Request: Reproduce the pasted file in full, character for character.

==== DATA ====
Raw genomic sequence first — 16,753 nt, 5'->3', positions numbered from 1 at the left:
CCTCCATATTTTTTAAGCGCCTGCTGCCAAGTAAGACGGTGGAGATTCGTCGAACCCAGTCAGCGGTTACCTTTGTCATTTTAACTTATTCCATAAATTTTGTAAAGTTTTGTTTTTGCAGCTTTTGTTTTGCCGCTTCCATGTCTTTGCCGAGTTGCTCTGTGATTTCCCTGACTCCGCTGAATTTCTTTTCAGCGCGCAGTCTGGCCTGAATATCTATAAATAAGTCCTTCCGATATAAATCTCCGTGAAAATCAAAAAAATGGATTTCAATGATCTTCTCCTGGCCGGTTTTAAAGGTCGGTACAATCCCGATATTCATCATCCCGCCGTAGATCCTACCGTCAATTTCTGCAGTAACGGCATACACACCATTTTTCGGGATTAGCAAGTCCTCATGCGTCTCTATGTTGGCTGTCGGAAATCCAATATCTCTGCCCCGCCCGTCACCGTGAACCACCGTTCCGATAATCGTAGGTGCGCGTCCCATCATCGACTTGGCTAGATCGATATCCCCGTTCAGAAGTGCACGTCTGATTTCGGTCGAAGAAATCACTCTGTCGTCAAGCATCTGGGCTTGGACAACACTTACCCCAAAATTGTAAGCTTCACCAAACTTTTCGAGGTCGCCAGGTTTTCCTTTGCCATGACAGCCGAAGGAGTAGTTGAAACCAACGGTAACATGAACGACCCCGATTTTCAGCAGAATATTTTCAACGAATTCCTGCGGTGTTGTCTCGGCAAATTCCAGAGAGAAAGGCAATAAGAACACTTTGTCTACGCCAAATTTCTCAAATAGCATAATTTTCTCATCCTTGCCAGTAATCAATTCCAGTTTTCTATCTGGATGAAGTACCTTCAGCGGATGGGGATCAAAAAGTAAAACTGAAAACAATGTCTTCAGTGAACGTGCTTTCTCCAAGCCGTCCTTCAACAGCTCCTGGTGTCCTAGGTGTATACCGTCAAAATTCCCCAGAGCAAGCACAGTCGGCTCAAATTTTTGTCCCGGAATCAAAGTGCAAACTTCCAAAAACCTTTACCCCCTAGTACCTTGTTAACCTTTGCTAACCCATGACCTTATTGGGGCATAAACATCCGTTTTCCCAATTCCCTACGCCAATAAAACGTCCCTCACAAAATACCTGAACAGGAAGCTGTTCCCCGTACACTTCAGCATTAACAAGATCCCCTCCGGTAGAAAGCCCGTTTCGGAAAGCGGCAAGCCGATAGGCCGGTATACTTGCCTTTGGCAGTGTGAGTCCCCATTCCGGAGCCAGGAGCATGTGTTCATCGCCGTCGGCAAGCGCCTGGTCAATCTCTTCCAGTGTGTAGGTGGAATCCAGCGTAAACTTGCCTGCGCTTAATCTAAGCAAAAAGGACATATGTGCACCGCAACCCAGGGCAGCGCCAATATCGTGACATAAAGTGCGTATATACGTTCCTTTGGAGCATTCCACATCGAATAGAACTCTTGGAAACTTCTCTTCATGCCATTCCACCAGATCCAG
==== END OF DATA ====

Raw genomic sequence first — 16,753 nt, 5'->3', positions numbered from 1 at the left:
CCTCCATATTTTTTAAGCGCCTGCTGCCAAGTAAGACGGTGGAGATTCGTCGAACCCAGTCAGCGGTTACCTTTGTCATTTTAACTTATTCCATAAATTTTGTAAAGTTTTGTTTTTGCAGCTTTTGTTTTGCCGCTTCCATGTCTTTGCCGAGTTGCTCTGTGATTTCCCTGACTCCGCTGAATTTCTTTTCAGCGCGCAGTCTGGCCTGAATATCTATAAATAAGTCCTTCCGATATAAATCTCCGTGAAAATCAAAAAAATGGATTTCAATGATCTTCTCCTGGCCGGTTTTAAAGGTCGGTACAATCCCGATATTCATCATCCCGCCGTAGATCCTACCGTCAATTTCTGCAGTAACGGCATACACACCATTTTTCGGGATTAGCAAGTCCTCATGCGTCTCTATGTTGGCTGTCGGAAATCCAATATCTCTGCCCCGCCCGTCACCGTGAACCACCGTTCCGATAATCGTAGGTGCGCGTCCCATCATCGACTTGGCTAGATCGATATCCCCGTTCAGAAGTGCACGTCTGATTTCGGTCGAAGAAATCACTCTGTCGTCAAGCATCTGGGCTTGGACAACACTTACCCCAAAATTGTAAGCTTCACCAAACTTTTCGAGGTCGCCAGGTTTTCCTTTGCCATGACAGCCGAAGGAGTAGTTGAAACCAACGGTAACATGAACGACCCCGATTTTCAGCAGAATATTTTCAACGAATTCCTGCGGTGTTGTCTCGGCAAATTCCAGAGAGAAAGGCAATAAGAACACTTTGTCTACGCCAAATTTCTCAAATAGCATAATTTTCTCATCCTTGCCAGTAATCAATTCCAGTTTTCTATCTGGATGAAGTACCTTCAGCGGATGGGGATCAAAAAGTAAAACTGAAAACAATGTCTTCAGTGAACGTGCTTTCTCCAAGCCGTCCTTCAACAGCTCCTGGTGTCCTAGGTGTATACCGTCAAAATTCCCCAGAGCAAGCACAGTCGGCTCAAATTTTTGTCCCGGAATCAAAGTGCAAACTTCCAAAAACCTTTACCCCCTAGTACCTTGTTAACCTTTGCTAACCCATGACCTTATTGGGGCATAAACATCCGTTTTCCCAATTCCCTACGCCAATAAAACGTCCCTCACAAAATACCTGAACAGGAAGCTGTTCCCCGTACACTTCAGCATTAACAAGATCCCCTCCGGTAGAAAGCCCGTTTCGGAAAGCGGCAAGCCGATAGGCCGGTATACTTGCCTTTGGCAGTGTGAGTCCCCATTCCGGAGCCAGGAGCATGTGTTCATCGCCGTCGGCAAGCGCCTGGTCAATCTCTTCCAGTGTGTAGGTGGAATCCAGCGTAAACTTGCCTGCGCTTAATCTAAGCAAAAAGGACATATGTGCACCGCAACCCAGGGCAGCGCCAATATCGTGACATAAAGTGCGTATATACGTTCCTTTGGAGCATTCCACATCGAATAGAACTCTTGGAAACTTCTCTTCATGCCATTCCACCAGATCCAG